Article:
67. Smith, T. B., McCullough, M. E., & Poll, J. (2003). Religiousness and depression: Evidence for a main effect and the moderating influence of stressful life events. Psychological Bulletin, 129, (4), 614–636. doi:10.1037/0033-2909.129.4.614

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A response to Randal Rauser’s criticisms of the Problem of Non-God Objects.

Listeners of the Reasonable Doubts Podcast will know that I (Justin Schieber) often use an argument I sometimes call ‘The Problem of Non-God Objects’.  This argument has gone through many different versions over the last few years.  Put in its most recent, simplified form, the argument goes like this:

 

 

P1: If the Christian God exists, then GodWorld is the unique best possible world.

P2: If Godworld is the unique BPW, then the Christian God would maintain GodWorld.

P3: GodWorld is false because the Universe (or any non-God object) exists.

-Therefore, the Christian God, as so defined, does not exist.

(
Note: The term ‘GodWorld’ refers to that possible world where God never actually creates anything.  This argument takes for granted that God’s initial act of creating the universe (or any non-God object) was a free act and not born out of necessity.)

 

 

Because the Christian God is to be understood as a maximally great being – he must be absolutely and essentially perfect both morally and ontologically.
What is meant by ontological perfection?

There are things called ‘great-making properties’ – things like power, being loving, having knowledge etc.  And God, if he exists, has these properties to their respective maximally compossible degrees.  The words of Christian philosopher, J.P. Moreland can shed some light on this…
 “To say that God is perfect means that there is no possible world where he has his attributes to a greater degree… God is not the most loving being that happens to exist, he is the most loving being that could possibly exist so that God’s possessing the attribute of being loving is to a degree such that it is impossible for him to have it to a greater degree.”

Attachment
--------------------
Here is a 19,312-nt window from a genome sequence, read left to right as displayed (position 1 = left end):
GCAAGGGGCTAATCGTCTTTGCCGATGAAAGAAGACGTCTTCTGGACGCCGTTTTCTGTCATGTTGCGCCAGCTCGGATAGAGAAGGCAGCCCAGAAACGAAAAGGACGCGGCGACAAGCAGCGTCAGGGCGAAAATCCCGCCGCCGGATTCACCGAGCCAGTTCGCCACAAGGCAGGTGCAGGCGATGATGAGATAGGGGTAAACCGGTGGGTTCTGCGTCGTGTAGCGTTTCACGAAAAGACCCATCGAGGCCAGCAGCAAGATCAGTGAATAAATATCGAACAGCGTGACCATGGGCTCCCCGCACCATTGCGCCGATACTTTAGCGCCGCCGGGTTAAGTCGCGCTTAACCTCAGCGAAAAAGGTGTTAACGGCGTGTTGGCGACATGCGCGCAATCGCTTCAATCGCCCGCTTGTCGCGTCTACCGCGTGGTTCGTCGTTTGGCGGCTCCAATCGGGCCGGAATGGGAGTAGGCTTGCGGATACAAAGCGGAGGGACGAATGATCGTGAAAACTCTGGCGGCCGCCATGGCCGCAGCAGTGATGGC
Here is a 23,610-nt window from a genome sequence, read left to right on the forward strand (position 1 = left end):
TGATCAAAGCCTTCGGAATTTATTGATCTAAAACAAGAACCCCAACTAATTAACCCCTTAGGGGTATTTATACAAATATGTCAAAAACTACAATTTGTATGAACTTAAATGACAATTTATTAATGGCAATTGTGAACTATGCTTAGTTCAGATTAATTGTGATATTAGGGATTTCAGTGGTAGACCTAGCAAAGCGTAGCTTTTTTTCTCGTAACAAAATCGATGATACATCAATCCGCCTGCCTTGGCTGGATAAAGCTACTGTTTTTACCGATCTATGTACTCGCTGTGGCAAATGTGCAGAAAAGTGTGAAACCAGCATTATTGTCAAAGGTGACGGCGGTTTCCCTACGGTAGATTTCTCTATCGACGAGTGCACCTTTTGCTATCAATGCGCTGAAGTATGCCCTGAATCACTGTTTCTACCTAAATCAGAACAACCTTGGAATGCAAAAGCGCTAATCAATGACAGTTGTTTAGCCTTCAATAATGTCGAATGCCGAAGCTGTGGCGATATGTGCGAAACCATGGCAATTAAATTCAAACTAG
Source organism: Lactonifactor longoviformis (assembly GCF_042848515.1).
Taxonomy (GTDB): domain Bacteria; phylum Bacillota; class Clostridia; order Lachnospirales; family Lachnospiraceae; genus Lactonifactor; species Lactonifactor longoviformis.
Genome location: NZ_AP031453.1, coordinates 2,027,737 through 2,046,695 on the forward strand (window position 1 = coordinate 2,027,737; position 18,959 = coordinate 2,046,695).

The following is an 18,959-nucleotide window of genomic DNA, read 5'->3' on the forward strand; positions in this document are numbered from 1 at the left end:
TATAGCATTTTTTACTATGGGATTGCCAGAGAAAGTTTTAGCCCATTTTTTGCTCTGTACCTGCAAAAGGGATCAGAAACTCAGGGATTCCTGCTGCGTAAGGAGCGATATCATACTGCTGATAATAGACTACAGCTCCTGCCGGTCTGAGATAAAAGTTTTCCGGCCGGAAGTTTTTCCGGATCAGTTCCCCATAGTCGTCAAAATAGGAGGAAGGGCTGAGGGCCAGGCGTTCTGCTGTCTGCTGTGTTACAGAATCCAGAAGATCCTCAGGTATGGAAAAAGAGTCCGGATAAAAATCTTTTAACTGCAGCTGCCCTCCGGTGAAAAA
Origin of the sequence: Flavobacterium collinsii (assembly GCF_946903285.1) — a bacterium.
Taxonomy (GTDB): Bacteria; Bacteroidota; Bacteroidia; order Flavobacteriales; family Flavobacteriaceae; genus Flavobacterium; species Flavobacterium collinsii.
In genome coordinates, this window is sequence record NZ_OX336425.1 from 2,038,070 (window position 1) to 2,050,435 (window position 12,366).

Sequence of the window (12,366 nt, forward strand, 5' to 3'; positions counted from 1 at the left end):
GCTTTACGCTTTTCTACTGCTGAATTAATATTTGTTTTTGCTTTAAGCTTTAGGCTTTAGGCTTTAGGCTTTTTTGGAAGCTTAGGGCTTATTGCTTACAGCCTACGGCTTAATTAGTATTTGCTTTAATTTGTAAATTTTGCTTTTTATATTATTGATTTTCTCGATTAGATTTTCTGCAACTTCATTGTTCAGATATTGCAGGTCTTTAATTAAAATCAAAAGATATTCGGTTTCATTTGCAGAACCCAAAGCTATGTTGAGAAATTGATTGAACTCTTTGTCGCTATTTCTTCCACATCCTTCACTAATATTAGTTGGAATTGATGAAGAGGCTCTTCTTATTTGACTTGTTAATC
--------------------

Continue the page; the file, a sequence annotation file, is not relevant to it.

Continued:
So the question being pressed by the argument is, If the Christian God were to exist, could he possibly have motivating reasons to intentionally create a universe?
I argue no.

 

If God exists, he is the best possible being – meaning he has those great-making properties to their maximal compossible degrees and no such properties to any lessor degree. A world composed entirely of the single best possible being existing alone for eternity would be a world composed entirely of all those great-making properties to their maximal compossible degrees and no such properties to any lessor degree – Now, unless there is some source of unique Goodness – Goodness that exists outside of and fully independent of God then GodWorld must be the unique best possible world.  It is the richest and, quite literally, the godliest of all possible worlds and since no other world can compare, it is the unique best possible world – one that God, if he is maximally great, would certainly maintain.  The empirical fact that there are things that exists that are not identical to God show us that the possible world of GodWorld was not maintained and so the Christian God does not exist.

 

Roughly six months ago, Randal Rauser (RandalRauser.com) wrote a blog post wherein he forwarded several challenges.  Here I want to look at those objections to see if they carry any weight.

 

Randal’s First Objection:
Randal’s first objection is to perform a kind of Moorean shift. Randal argues that because people believe that God is the creator of the universe (Perhaps by philosophical arguments or revelation etc.), they will be more likely to think that something must be wrong with the argument rather than simply accepting its conclusion.
Essentially, Randal rewrites the argument.  But, because of the deductive nature of the argument, Randal still has work to do.  If the argument is valid, then clearly I must be misunderstanding Randal’s particular nuanced version of God in some important way.  Perhaps P2 or P1 is in error?  The entire point of the argument is that, given this particular way of thinking about God and creation, God can not exist. I hope I can be forgiven for not finding the “But God does exist!” response to be one deserving of more attention.